UPDATE: Deaf Father Facing Deportation – Dallas, TX

Thanks to Nida Din & Esperanza Dillard who stayed all day yesterday and helped share what was going on with the communinty. Here is their final video from yesterday explainign their reactions and thoughts about some of the day.

They innclude concerns about access, attitudes, mental and emotional impact on family and community, and ableism/audism/linguicism, and more.

They ask that the commuinty show up on Thursday August 22 at 9am again for the second and final day of the hearing.

Thank you everyone for carign and supporting!


Black background appears with the intro screen: ASL SUPPORT FOR DEAF FATHER FACING DEPORTATION, AUGUST 12, 2019 TRIAL DAY ONE UPDATE

Screen shows two young people standing outside with trees and the Earl Cabell federal building behind them. The young person on the left is Nida. Nida is a young dark brown skin Pakistani-American woman who is wearing a sea green shirt with a black blazer. The young person on the right is Esperanza a young light brown skin Latinx woman wearing a black shirt with brown buttons on top of shoulders.

Esperanza: Hello, my name is Esperanza. [Hand turning to the next person.]

Nida: Hello. I’m Nida last name Din.

Esperanza: Two of us attended to the court to support a young man who is facing deportation today. So what really happened today? There are in total 5 witnesses, running during the trial. There are four expert witnesses and one was a family member giving their statements. Everything’s good. Really, there should be two witnesses in the addition but time was running out. So it has been continued to the next trial date for the judge to determine if a young man should be deported or stay here. [Point to Nida], Nida will explain the background about this young man. Go ahead.

Nida: That person is from Mexico. Was born and raised until 10 years old, moved America [to clarify Nida means to the United States]. Understanding, while living in Mexico, from 0 to 10 years old, there was a limitation access to language. Only knows gestures, pointing, pointing. He didn’t know LSM and didn’t know Spanish. Then, moved to America [to clarify Nida means to the United States]. He was still continually struggling. Finally he entered to a deaf school when he was 15 years old and finally learned ASL. He finally understand, acquiring language and thriving better. But is still struggling because of many years language was being delayed.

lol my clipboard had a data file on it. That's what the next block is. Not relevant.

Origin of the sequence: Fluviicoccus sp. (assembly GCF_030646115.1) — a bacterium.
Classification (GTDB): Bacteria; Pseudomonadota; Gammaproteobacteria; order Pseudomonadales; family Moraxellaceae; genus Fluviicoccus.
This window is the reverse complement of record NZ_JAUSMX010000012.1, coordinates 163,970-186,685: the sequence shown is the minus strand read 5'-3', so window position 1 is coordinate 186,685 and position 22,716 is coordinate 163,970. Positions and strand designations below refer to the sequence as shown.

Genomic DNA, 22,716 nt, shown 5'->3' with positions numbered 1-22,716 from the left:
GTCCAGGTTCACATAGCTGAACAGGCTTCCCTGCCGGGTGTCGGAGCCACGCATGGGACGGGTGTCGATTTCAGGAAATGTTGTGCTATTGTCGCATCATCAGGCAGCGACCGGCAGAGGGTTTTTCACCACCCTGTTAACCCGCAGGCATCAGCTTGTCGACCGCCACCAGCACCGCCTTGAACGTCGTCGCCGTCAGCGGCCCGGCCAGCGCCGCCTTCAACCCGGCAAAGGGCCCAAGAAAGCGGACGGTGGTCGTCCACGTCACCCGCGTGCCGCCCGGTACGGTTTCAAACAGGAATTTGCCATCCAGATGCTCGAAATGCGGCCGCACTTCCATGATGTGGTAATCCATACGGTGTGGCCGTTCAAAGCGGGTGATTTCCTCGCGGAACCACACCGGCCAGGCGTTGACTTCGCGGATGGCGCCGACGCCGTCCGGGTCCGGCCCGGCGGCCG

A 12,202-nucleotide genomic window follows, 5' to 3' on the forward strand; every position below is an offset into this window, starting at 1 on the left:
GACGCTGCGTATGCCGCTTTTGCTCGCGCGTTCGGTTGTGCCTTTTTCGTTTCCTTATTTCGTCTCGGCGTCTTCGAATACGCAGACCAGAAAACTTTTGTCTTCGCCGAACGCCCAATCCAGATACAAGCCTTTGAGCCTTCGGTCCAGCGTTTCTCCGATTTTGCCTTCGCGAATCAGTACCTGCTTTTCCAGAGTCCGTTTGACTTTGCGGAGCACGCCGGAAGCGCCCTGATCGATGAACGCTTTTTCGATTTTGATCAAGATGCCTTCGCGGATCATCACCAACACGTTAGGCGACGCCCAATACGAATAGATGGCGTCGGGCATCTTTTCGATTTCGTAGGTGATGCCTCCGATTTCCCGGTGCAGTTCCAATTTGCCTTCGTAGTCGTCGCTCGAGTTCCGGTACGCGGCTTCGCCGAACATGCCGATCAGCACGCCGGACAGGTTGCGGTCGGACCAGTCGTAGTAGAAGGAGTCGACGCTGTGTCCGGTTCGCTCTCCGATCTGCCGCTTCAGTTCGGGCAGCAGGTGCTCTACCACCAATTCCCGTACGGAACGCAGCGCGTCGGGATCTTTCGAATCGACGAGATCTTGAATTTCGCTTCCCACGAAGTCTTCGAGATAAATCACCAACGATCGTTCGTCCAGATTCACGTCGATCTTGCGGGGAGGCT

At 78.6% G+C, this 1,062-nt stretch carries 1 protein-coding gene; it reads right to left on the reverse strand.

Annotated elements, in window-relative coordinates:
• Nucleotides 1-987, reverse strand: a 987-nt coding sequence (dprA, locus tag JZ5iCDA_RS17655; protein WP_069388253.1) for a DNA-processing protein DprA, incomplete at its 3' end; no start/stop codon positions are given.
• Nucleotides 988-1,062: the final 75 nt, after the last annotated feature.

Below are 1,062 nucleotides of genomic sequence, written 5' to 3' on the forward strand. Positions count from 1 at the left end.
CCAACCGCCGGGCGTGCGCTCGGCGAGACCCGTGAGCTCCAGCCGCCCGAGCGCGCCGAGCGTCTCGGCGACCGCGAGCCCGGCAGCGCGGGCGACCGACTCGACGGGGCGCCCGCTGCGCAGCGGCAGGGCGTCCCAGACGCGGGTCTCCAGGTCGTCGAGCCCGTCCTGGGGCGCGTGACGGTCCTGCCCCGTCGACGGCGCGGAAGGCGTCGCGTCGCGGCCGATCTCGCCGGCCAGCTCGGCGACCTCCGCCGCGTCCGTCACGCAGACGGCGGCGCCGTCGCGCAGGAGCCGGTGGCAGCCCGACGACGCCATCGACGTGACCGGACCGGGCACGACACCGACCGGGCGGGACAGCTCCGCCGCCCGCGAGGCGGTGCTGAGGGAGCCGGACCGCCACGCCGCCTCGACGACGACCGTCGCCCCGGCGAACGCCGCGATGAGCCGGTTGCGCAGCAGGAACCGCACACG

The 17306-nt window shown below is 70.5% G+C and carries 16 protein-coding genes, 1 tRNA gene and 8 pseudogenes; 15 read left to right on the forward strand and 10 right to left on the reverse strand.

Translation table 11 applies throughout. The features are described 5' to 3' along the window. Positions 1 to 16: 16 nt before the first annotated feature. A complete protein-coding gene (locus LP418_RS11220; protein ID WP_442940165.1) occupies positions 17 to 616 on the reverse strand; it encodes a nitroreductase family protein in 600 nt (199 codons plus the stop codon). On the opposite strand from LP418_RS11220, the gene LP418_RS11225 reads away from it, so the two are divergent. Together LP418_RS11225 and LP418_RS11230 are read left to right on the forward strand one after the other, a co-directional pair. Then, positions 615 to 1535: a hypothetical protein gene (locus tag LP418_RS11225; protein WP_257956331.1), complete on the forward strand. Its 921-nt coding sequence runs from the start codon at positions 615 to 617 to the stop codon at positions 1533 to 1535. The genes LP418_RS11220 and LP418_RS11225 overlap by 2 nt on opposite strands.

Esperanza: He is a good worker. He has a job. Wants to provide for his family. Has three children. Has a wife. Has a family living together and support each other. He’s really a good man. A hard worker. He wants to continue living here because he was raised here for a long time. I hope we can continue to support him. [Turn looking to Nida and asking Nida] so do you mind sharing your perspectives and thoughts about the trial today?

Nida: Yes sure. I have mixed feelings. Really, it was an emotional and up and down emotions. I have also mixed feelings with the judge. Interesting that there were five witnesses. Four “expert witness” and one family member witness. It was interesting to see how some experts look down on deaf people. Would say like, deaf cant this or deaf cant that. That is hard for me to see as a deaf person. We are proud of our Deaf culture community and language. But at the same time I think the point was that this person had so many barriers to access and so much more that it caused the struggles so I understand and accept that because the testimony is about that and also for a good cause.

Also i was really bothered by the judge. There is a common that hearing judges who aren’t really understand about deaf culture, language, community and this judge approach was sometimes rude. For example, one expert witness explained that ASL only uses in America and Canada To clarify Nida means the United States]. The judge spoke with attitude, “how would you know? You have never been to Mexico before. How would you know that?” But oh, we know the general knowledge. That bothers me. Wow, that was very emotional and up and down emotions the judge refusal to view signed language and spoken language as equal [this is called linguicism]. wow that really bothered me.


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